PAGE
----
Sushi Train Chatswood, 2 Sept 2009

Sushi Train at Chatswood is one of our regular haunts as it is in a convenient location and parking is not an issue with it being part of Westfield Chatswood and having street access. We like it in particular as it offers a simple and seemingly more traditional sushi selection as other places increasingly move towards a fancier fusion-style. I have troubles with maki-sushi that have upwards of three or four fillings plus another two or three ingredients laid on top. By the time I’ve put it in my mouth and chewed it, all I can taste is a general seafood flavour punctuated by occasional crunchy bits while individual components are rendered no longer discernible.

This particular day there are a couple of specials going around that do not normally appear on the conveyor. One is the tempura asparagus nigiri, which is light and crispy but unfortunately the asparagus spears get pulled out from the batter when we bite into it. Or perhaps this is more a deficiency on the part of my biting skills!

The other special is tofu and tuna cakes served with a salad garnish and Japanese mayonnaise. The patties are smooth through the addition of tofu but do not taste strongly of tuna. As a result they would make a good choice for those who dislike strong fishy flavours.

Next I choose a plate of inari as I like the sweet, slightly sticky tofu pockets. The inari here have sesame seeds mixed through the sushi rice, so avoid if you have a sesame allergy. Then it’s onto the California roll for the playful pop of tobiko and the crunch of cucumber.

We have a plate of seaweed salad ships with crunchy seaweed salad that has been spiked with a bit of chilli. We spot some freshly made mini-tempura nigiri and quickly grab a plate. Battered prawns are brushed with the tiniest amount of teriyaki sauce before being decorated with a squiggle of mayonnaise.

Then it’s time for a couple of warm treats in the form of aburi gyu nigiri and chicken karaage udon. The beef is thinly sliced and grilled so that the edges are crisp but so that there’s still plenty of juiciness upon biting into it. A sweet, sticky glaze tops the beef as well as a few stripes of mayonnaise and a pile of spring onions. I quickly fish the chicken karaage pieces out of the hot broth before they go soggy and happily slurp the udon along with the wakame seaweed.

Monsieur Poisson orders a couple of his favourites: hotate nigiri and uni ships. These are exceptional when made fresh and the seafood are firm while retaining a little chill. The scallops here are sweet and a good size. The sea urchin is something I unfortunately fail to appreciate, as I more often than not find it has a marked fishy odour.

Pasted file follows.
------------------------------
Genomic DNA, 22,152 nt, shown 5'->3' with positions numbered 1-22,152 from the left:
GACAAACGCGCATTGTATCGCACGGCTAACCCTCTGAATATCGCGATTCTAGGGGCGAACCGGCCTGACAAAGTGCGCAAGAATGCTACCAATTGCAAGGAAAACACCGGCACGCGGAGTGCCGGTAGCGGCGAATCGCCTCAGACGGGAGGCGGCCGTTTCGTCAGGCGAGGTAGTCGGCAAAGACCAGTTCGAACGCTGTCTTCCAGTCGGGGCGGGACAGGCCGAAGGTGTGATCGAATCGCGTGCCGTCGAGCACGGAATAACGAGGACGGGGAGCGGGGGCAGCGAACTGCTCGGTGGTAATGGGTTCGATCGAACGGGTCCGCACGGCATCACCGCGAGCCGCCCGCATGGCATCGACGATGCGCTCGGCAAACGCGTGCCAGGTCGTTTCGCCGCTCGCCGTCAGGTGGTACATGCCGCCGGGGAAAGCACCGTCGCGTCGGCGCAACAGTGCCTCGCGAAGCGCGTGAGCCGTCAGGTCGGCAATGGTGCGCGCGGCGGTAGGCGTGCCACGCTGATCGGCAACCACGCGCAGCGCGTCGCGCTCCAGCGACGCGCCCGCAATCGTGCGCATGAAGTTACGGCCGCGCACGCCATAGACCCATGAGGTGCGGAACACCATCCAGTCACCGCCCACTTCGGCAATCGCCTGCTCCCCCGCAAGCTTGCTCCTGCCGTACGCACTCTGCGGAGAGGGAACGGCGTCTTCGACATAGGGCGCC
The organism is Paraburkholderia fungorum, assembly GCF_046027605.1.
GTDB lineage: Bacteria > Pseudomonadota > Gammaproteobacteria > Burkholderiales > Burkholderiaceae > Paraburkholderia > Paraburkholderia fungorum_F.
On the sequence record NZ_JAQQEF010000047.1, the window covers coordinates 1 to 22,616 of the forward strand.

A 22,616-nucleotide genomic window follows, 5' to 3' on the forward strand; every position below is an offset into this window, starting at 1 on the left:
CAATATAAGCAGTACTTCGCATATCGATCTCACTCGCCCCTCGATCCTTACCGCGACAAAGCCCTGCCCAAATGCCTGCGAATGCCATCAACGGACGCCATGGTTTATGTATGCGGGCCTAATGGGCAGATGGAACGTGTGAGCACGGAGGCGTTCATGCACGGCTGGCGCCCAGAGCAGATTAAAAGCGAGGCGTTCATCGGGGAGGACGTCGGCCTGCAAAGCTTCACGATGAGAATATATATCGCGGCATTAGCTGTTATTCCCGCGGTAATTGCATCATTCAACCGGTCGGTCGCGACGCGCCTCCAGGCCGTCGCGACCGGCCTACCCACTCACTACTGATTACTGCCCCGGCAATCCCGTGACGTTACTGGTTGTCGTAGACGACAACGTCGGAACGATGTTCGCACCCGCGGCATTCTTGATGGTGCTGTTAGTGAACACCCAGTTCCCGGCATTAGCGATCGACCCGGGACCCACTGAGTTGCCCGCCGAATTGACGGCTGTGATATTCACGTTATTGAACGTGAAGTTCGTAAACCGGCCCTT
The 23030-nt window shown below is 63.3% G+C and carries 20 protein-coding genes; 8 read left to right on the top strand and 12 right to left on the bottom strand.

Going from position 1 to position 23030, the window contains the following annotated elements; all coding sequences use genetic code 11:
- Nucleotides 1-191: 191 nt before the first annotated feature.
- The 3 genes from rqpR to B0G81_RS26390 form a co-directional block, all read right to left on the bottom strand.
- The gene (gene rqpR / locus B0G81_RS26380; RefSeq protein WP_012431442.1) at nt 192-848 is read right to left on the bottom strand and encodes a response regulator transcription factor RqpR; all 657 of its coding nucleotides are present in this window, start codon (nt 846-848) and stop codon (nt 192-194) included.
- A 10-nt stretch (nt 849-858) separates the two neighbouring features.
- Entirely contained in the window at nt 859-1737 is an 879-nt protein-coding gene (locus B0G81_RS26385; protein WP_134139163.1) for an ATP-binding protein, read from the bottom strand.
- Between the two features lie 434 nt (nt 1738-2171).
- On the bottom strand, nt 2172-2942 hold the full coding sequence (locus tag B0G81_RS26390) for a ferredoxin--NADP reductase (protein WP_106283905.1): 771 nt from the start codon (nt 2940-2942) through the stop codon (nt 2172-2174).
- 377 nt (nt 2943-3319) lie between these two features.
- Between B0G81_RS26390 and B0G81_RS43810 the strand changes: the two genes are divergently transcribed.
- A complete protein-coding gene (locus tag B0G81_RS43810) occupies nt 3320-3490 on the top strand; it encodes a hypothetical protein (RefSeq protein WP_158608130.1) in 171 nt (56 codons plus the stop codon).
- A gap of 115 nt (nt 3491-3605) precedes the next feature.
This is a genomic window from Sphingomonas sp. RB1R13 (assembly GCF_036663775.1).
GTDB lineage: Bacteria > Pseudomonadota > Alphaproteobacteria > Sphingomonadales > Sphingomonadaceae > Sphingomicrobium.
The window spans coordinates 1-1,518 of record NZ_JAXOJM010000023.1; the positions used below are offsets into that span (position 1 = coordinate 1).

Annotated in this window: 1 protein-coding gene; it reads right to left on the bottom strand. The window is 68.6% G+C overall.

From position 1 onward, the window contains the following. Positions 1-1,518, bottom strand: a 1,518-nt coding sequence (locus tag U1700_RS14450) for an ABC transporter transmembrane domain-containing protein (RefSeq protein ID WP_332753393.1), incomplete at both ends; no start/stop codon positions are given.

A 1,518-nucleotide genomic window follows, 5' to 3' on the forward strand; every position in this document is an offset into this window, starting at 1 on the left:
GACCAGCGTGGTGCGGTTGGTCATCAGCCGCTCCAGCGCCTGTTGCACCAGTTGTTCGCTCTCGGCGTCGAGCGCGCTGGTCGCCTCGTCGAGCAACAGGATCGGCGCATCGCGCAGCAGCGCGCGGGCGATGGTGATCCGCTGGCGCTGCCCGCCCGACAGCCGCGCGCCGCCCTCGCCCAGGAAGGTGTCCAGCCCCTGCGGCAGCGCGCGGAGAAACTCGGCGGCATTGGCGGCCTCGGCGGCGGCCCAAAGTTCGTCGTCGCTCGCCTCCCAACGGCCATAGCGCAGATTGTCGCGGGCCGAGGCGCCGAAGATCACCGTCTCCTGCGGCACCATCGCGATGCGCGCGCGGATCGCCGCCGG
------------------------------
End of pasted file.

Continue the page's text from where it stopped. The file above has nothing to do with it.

Sushi Train makes a salmon and caviar roll which we both like – salmon slices rolled around sushi rice and topped with ikura (salmon roe). We finish off with aburi salmon nigiri where the salmon is blowtorched after a sprinkling with salt. Make sure you order this when the cool-faced, balding, moustached sushi chef is on duty, as he does a crispier job on the salmon than the less experienced chefs.

Sushi Train Chatswood
376 Victoria Ave (entrance on Anderson St), Chatswood NSW
Tel: (02) 9415 3011

Opening Hours:  7days  11am-9:30pm

Sushi Train on Urbanspoon

happy eating!


  1. I convinced myself I wasn't having sushi today, cos I had it yesterday. But after seeing these photos... I think I require sushi today :P

  2. I would love to try the salmon caviar roll. It does sounds delicious!

  3. Hello Iron Chef Shellie! Thanks for stopping by and, in my husband's words, "You can never eat too much sushi!" Haha =p

    Hi Trissa! The salmon caviar rolls are just the right size to stuff into the mouth whole, where you can then enjoy fresh salmon with the popping of roe!

  4. i think the problem with uni (sea urchin) is that if it's not absolutely 100% fresh i.e. alive when you scoop it out, it will have that disgusting fishy odour. fresh uni should smell like the fresh sea air (not bay, mind). i know one restaurant in Melbourne that has uni as their specialty and i wouldn't try sea urchin without going to one of these places. you should try to find one.

  5. Hi Kat! Thanks for dropping by =) The odour never seems to bother my husband as he'll happily eat it either way, but lately I have tried some uni which smells fresh. It definitely has to pass the sniff test and, oh, what a difference it makes!


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